When a muscle is in a state of tetanic contraction it appears to the eye to be perfectly quiet, yet we know that during this period of apparent rest the muscle is in a state of vibration, alternately tending to contract and elongate. These vibrations may succeed one another with a rapidity such that the muscle appears to the eye to be motionless, while a tracing taken upon the revolving cylinder shows distinct successive waves. If the vibrations are still more rapid, the waves may disappear, and we get the muscle describing a straight line. But even when a muscle is entirely relaxed, its parts may be in a state of vibration quite as continuous as in tetanic contraction. This is seen by examining muscular fibre under the microscope. The phenomenon which then presents itself was described by Porret and is often known by his name. On passing a constant current through a thin muscular slip a contraction is seen when the current is closed. During the whole time of the passage of the current, the muscle, to the naked eye, appears to be perfectly at rest, but under the microscope its parts are seen to be in constant motion, presenting an appearance almost exactly similar to the waving of a field of corn on a windy day, or to the motion of rows of cilia. At the same time an actual transference of material takes place in the muscle : the end next the positive pole growing smaller, and the end next the negative pole growing larger. When the current is suddenly reversed, a sudden contraction of the whole muscle takes place, and it then returns to apparent rest; but microscopic observation shows the same cilia-like motion as before, but in an opposite direction.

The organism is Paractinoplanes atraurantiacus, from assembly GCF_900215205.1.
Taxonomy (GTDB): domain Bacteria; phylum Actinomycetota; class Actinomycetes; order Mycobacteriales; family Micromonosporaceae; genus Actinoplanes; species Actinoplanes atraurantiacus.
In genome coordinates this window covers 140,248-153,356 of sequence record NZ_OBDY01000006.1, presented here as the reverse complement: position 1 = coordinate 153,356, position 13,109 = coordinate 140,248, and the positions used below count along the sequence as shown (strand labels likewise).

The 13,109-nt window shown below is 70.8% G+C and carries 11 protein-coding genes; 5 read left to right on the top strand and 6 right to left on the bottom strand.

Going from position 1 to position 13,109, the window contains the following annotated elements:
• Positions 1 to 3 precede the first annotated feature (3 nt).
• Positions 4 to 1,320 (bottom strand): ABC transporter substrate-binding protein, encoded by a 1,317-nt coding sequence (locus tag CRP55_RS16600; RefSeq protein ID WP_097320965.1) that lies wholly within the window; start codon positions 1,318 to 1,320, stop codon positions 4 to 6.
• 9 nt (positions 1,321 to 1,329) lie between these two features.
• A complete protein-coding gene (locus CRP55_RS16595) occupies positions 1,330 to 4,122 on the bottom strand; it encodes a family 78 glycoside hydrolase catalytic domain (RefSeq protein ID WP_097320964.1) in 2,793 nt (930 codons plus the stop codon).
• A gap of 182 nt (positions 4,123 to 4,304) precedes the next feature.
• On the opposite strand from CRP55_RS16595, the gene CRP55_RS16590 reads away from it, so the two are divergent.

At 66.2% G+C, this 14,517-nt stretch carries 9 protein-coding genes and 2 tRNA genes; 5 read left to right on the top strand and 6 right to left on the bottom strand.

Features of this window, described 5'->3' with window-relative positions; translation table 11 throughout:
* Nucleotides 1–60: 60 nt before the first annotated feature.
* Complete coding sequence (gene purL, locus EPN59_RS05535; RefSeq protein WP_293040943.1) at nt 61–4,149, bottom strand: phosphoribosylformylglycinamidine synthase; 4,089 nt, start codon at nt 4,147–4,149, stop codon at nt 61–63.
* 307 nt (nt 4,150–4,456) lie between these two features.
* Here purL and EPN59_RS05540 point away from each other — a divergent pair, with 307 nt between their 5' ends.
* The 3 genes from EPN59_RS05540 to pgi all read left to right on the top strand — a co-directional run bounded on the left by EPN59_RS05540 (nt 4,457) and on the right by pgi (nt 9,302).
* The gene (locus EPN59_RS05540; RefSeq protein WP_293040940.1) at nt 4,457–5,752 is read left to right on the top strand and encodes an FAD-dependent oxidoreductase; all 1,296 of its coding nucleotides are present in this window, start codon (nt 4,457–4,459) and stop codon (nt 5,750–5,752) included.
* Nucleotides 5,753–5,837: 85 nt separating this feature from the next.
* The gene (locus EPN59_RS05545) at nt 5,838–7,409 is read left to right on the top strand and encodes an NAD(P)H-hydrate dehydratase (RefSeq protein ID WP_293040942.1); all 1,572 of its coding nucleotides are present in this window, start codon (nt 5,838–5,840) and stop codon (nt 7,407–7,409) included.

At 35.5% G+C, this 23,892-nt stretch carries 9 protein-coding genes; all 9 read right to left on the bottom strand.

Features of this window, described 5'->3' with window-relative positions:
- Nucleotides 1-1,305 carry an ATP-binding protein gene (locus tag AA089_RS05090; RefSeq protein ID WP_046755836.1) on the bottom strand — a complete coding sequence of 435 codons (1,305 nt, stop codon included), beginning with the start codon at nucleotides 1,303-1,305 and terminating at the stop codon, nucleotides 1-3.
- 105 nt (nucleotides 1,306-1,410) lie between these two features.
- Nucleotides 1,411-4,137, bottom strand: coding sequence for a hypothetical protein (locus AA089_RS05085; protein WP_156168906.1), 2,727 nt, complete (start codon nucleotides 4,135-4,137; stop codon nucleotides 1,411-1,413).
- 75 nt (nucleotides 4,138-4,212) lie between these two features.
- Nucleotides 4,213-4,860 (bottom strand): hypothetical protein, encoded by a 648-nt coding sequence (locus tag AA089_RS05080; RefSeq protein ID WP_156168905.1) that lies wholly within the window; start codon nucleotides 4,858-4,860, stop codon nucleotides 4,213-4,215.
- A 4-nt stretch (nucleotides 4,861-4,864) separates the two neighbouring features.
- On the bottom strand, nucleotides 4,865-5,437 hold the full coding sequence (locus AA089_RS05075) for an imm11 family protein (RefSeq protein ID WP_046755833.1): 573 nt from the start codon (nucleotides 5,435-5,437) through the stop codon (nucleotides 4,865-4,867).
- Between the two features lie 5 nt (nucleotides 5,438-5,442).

This phenomenon reminds one very strongly of the crowding together of carriages in a railway train when it is set in motion or stopped by the locomotive pushing behind or stopping in front. We know that the apparent steady movement of the train is due to the backward and forward vibration of the piston in the cylinders of the locomotive, and the question occurs whether the contraction of the muscle as a whole at the moment of opening and breaking the current, is not due to an interference with the rhythmical vibration of its parts. The question also arises whether these vibrations are not to a great extent dependent upon the molecular weight of its constituents. This seems to a certain extent to be indicated by the curious relations between the effects of the alkalis, alkaline earths, and certain metals upon muscle. Thus Cash and I have found that potassium and calcium neutralise the action of each other upon muscle, and if the hypothesis just expressed be correct we should expect that metals having a similar molecular weight to a mixture of calcium and potassium would have no action upon muscle. This appears to be the case. In researches made in Professor Schmiedeberg's laboratory, Anderson Stewart found that nickel and cobalt had no action upon muscle, and White found that tin also had little or none. On comparing then the atomic weights of potassium (39), calcium (40), nickel (59), cobalt (59), and tin (118), we get the following relationships :